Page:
Jam-resistant Link-16 radios automatically exchange battlefield information – particularly locations of friendly and enemy aircraft, ships and ground forces – among themselves in a long-range, line-of-sight network. For example, air surveillance tracking data from an Airborne Warning and Control System (AWACS) aircraft can be instantly shared with fighter aircraft and air defense units. More than a dozen countries have installed Link 16 terminals on over 19 different land, sea, and air platforms, making it an interoperability success story.
While recent advancements may make AESA radars the future transmitters of choice, Link 16 is the current standard. The Multifunctional Information Distribution System-Low Volume Terminals (MIDS LVTs) were developed by a multinational consortium to provide Link 16 capability at a lower weight, volume, and cost than the Joint Tactical Information Distribution System (JTIDS). This free-to-view DID Spotlight article throws a spotlight on the program, explaining Link 16 and covering associated contracts around the world.
DLS’ MIDS-LVTAs Rockwell Collins notes:
“Link 16 provides real-time, jam-resistant secure transfer of combat data, voice and relative navigation information between widely dispersed battle elements. Participants gain situational awareness by exchanging digital data over a common communication link that is continuously and automatically updated in real time, reducing the chance of fratricide, duplicate assignments or missed targets. Each participant in the communication link is able to electronically see the battle space, including assigned targets or threats. The DLS MIDS LVT represents the latest generation of Link 16 equipment incorporating secure data and voice into a single, small, affordable and highly reliable unit.”
The MIDS program was inaugurated via a Memorandum of Understanding amongst the founding MIDS nations (Germany, Italy, Spain, France, and the United States). It is managed by the U.S. Navy MIDS International Program Office in San Diego, CA, whose responsibilities include management of several versions of MIDS terminals for the US Navy, Air Force, Army and international militaries.
MIDS Low-Volume Terminals (LVTs) are on most U.S. Air Force fighters, bombers and tankers, most U.S. Navy aircraft, ships, and US bases and air defense systems. Other NATO countries have generally been slower and less comprehensive in their implementations, but Link 16 is often installed on fighters, surveillance and patrol aircraft of all types, and air defense systems. Some countries have even taken extra steps, and installed broader network management and transmission systems to extend Link 16’s reach within defined territories.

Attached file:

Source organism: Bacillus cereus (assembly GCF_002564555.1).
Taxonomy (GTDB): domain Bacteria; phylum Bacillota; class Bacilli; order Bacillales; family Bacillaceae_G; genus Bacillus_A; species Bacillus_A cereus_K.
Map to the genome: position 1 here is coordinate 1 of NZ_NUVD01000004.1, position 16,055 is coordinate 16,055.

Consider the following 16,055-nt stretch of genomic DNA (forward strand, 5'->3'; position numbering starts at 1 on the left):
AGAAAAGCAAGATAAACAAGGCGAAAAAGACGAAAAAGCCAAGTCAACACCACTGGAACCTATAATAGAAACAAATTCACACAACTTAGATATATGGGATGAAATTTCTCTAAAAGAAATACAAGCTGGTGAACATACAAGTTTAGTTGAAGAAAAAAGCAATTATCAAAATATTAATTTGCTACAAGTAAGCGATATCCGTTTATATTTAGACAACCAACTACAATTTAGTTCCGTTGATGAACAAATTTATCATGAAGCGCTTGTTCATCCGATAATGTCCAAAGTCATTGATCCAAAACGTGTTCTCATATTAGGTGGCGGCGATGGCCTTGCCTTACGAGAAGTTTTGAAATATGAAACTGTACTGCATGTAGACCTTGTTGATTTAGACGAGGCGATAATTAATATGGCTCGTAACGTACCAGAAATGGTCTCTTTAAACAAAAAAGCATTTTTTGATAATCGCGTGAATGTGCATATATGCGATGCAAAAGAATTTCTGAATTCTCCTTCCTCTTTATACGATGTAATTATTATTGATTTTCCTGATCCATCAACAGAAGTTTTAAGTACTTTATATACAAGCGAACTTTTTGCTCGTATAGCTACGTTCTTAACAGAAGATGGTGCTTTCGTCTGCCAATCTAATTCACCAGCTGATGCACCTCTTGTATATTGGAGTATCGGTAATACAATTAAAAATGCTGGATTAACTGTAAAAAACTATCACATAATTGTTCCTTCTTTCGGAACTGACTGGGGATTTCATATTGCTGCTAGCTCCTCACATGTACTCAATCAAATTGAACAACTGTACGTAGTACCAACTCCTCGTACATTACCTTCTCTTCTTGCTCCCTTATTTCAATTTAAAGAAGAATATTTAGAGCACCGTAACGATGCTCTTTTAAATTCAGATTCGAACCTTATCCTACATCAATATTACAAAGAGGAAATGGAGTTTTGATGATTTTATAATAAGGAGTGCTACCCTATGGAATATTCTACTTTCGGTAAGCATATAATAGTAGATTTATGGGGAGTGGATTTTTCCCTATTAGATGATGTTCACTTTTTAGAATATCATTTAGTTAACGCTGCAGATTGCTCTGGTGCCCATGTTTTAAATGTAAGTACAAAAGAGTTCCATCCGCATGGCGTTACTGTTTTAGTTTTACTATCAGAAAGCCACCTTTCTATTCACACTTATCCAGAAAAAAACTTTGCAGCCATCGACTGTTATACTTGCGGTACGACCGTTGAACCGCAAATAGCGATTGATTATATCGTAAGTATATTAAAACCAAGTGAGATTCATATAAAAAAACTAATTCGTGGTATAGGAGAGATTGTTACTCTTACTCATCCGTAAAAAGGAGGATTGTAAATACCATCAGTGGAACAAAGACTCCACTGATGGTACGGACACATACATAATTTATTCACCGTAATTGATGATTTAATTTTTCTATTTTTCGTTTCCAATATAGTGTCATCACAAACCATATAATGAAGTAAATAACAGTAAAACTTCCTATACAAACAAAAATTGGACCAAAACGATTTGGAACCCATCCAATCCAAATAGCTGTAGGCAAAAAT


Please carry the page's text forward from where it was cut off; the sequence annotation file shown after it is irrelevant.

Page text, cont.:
The MIDS-LVT (1) family is the “airborne terminal,” but it is also used by some ground units. In addition to basic Link 16 functionality:
LVT (1) implements the TACAN Tactical Air Navigation System, and Voice.
LVT (4) provides Voice, but eliminates TACAN.
LVT (6) eliminates Voice, but provides TACAN.
LVT (7) is the bare-bones model, eliminating both TACAN and Voice.
The MIDS LVT (2) family does not implement TACAN, since it’s the “ground terminal,” but it is also used by some airborne units:
The LVT (2) does not implement Voice.
The LVT (11) does implement Voice. Sometimes written LVT-2/11.
LVT-2/11 is specifically designed for U.S. Army Patriot Information Coordination Central (ICC) and Battery Command Posts, Forward Area Air Defense Command and Control Units (FAAD C2) and surface launched missiles, along with U.S. Air Force Air Operations Centers and Joint Interface Control Officer Support Systems. Future upgrades for the terminal are expected to include enhanced throughput, frequency remapping, and improved cryptography.
There is also a MIDS on ship (MOS) implementation, which is a separate type of equipment that performs key Link 16 functions. It serves in the US Navy, and in many allied navies as well.
To learn more about this contract, click here.